through Wilmington on a short visit
"While she has been prevailed upon
to sing one concert for the music lov
ers of Wilmington, Mrs. Chapman has
had extensive and rare opportunities
for study, having studied under Natal
ie Jdaemscn, oi uresaenj rxienoias
Kemper, of Berlin, with whom she
studied leader singing, nam Berlin
she went to Paris where she beoame
the pupil of the late Frank King
Clark, of Lloyd d' Aubigne, and
great Maestro Sbriglia, under whom
she sacrificed a tour of the world as
soloist with John Philip Sousa, and
also tours both in America and
Europe, in order to obtain the per
fect "bell canto of the old Italian
school, of whom Sbriglia is the last of
the original representatives.
"During her six yeras abroad Mme.
Chapman became widely known as a
salon singer. To many critics she is
considered the best of that olass of
singers. Owing to the war she was
forced to cancel extensive tours in
France and Germany."
BOYCOTT JAP PRODUCTS
Chinese Society Takes This Ac
San Francisco, Ca., Mar. 2, A
nation-wide and ultimately world
wide boycott on Japanese products
is the announoed aim of a Chinese
society organized here to-day. The
embargo been started by Chinese-
Americans in an attempt to force
Japan to recede from her demands
on the Chinese government. .
Japanese consular officials, whea
aoquaintedwith the news of the actual
organization of the boycott to-day,
were inclined to give it but. a cursory
consideration. It was said, however,
the new movement could not gather
weight enough to influence the "settle
policy" of the Japanese government
towards China. ; ,
, IS BURIED HERE
The body of William E. Pearee,
who died at Norfolk on Monday, was
brought to New Bern yesterday at
ternoon and interred in Cedar Grove
cemetery, the. service at the grave
being . conducted - by - Reb. Euclid
McWhprt9rr : paster of f Centenary
Methodist church. v.; '-j : ;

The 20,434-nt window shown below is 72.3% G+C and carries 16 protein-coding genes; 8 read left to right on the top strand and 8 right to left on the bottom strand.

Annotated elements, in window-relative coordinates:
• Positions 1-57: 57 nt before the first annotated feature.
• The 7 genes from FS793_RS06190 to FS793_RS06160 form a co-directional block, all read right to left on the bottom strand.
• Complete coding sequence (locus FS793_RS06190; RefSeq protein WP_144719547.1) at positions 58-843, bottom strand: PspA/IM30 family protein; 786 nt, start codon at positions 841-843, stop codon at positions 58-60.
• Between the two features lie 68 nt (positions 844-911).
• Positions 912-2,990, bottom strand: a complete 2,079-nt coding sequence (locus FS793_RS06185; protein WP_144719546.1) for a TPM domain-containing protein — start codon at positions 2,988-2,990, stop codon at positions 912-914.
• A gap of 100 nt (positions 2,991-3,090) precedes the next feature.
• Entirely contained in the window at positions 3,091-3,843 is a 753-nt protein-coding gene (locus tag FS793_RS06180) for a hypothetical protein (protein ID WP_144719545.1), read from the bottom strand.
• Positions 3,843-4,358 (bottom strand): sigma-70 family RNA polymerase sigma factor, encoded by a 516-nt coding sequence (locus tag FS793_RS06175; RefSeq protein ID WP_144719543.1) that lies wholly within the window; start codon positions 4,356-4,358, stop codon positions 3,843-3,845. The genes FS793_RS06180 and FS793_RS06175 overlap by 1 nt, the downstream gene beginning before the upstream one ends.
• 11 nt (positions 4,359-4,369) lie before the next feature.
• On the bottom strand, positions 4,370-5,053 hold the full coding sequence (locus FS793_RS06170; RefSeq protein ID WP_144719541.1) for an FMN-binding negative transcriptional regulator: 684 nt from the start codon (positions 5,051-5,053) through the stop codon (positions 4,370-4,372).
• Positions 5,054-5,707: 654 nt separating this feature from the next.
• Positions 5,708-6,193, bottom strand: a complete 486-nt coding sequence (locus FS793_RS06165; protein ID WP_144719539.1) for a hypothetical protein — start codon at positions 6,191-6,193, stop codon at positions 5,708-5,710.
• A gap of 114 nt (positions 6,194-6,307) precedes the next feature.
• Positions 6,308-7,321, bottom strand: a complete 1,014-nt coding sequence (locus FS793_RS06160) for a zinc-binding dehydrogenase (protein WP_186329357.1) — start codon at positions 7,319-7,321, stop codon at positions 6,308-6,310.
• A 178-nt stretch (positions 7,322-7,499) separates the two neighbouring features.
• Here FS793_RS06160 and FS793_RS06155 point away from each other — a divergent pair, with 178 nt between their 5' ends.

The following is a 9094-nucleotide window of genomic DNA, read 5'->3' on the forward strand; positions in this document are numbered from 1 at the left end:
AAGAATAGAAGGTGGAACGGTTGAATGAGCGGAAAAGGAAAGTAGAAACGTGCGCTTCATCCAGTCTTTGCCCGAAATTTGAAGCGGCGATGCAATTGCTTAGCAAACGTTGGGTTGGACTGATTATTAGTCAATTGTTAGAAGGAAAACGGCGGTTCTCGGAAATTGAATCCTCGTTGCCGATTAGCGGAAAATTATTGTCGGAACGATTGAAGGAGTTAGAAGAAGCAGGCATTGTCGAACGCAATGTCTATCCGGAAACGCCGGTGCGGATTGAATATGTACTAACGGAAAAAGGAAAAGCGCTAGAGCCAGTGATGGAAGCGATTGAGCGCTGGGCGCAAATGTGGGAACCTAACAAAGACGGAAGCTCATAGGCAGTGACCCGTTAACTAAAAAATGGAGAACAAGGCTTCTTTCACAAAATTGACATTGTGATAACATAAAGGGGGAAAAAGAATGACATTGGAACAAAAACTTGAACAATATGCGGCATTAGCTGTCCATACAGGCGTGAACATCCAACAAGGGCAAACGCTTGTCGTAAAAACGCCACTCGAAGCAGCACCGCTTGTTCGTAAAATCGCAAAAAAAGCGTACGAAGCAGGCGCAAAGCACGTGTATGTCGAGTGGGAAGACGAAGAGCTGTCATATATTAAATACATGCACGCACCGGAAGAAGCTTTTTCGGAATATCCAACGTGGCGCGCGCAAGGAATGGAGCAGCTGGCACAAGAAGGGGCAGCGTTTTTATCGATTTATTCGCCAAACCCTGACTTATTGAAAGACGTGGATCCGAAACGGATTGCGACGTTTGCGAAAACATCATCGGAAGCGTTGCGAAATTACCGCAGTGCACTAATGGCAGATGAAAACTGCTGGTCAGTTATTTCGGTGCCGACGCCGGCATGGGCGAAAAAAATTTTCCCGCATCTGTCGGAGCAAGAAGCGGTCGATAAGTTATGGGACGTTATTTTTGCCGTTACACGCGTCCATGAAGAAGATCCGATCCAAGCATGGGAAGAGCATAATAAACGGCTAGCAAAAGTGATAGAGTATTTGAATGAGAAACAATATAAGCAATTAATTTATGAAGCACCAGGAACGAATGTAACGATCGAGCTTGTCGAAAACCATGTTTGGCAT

The deceased, who -was , fifty -six
years of age, bad been ill for some
time and his death was not entire
ly unexp3cted. He is survived by
his wife, formerly Miss Margaret
Wallace f this olty, and four ohiUl-
ren, Mis Gladys and Wallace, Jaini
B, aud Juliu. ' .''.;'.
Tin bodv was acccimosuitd l
SCW Bru bv Wi iuu,
SAMUEL HARRIS -
; I MEETS HIS DEATH
Fell From Small Boat Itf
r River Couldn't
Swim ' '
Nenee river olaimed He fourth vic
tim for this year Ust Saturday1, wbea
Samuel Harris, eolored, was drowsed
at Pitoh Kettle, a point about twenty
mile above New Bern.
The victim and three other eolored
people were crossing the river in a
small eaaoe, and the load proved to
be to sack for the craft, and a slight
tilt sent U to the bottom of the river.
There were several" people on shore
O who saw the boat sink, and they at
ooce went to their rescue, bnt by the
time they bad saved the three sue
vivora, Harris had gone down the
third time. His body was reooverM
in a short time, but all effort to tester
life ware fruitless, m
A. . -.
Gus Wrigh.t one of the occupants
of the eanoe had a narrow esda.
Wbea the rescuers got to him, bVwfa
going down the third time, in fact be
had gone below the surface of h
water but one of the rescuers reached .
down and caught him. This make .
the Seventh person who has ixxm
drowned in the waters or EaiCern
North Carolina during thersfo
months of the year.
SLICK CROOK IS NABBED
Ralclfih, March 2
O. B. Balto, a salesman for
a Richmond furniture house,
was arrested Tuesday moralnd
charged with running' lot
tery. He has been working
perhaps also "doing" Ral
eigh for his firm, his method
belnd to organize clubs, each
member paying so much and
the winners of lucky numbers
getting the furniture.
COMMITTEE 'IS ;
, ENLARGED' '
ftaletglu March tty
of the Carter-Ahernethy-te-
vestldation committee are en-
larded to the authority of a
court, with the authority to
summon witnesses, hear- evi
dence and otherwise make
probe Into the private cawsduct
of both officers. ' 1. House
committee may montbeRal-
eirfh and other iiMsiss Uui
purpose of taking' evidence.
At the hearing" Monday' af-
ternoon attorneys for Judge
Carter Insisted on an early
disposition of the case The
committee" however, la doing
slowly; andcarefully. "It waa
not determined whed Aha
Brat hearing1 will be .heardV
THE LOCAL ELKS
Albert T. Willi Chosen As
Exalted Ruler, of .
- . b.p.o.e.
The annual election of -the", officers
of New Bern Lodge B. P. 0, IE. No.
64 was. held last night ; and; re
sulted as follows: ri-'"'fl ,
Representative' to the Grand Lodge,
7inrtt Walker. ; v $4 A
Alternate, W. WV Grifllia,. 1
Kitalted Ruler. A. .T.'-.Wfllm.
" Esteemed Leading. Knight, T.
Kehoe. , .', v-i
Esteemed , Loyal v Knight, O.
Esteemed Lecturing Knight.
; f?ecretAry; C. T. HeHIntfe.
Treasttrer, O. A. Kafer.., , " -,
Tiler, E." D. Mo8orley.' .
Trustee-"for three yearn, A,
B" angort. - 1 '
FRANCE LOSES TRADE
Heavy Decrease , la -Her Persia"
.,. ' Es porta. ..... .
Washington,., March -J.-r-ConHul
General Thickara at Paris ol s tl
department- of commerce ' t' t t!
foreign trade of France in 1611, e
oluding gold and! silver c'a sl I
Uon,.was t2.150,o23,M0, a 1
$705,670,418, as compared v ' '
Imports were vabmd at I '
337 a decrease of 13'. '.hr
exports amouctiil to
a loss of t3'J(l,7:Af-
erte in tne iori ;;;i i
t '.n.'y in the 1 "' 's '
t. Duri, ' i vi '
, . was a i 1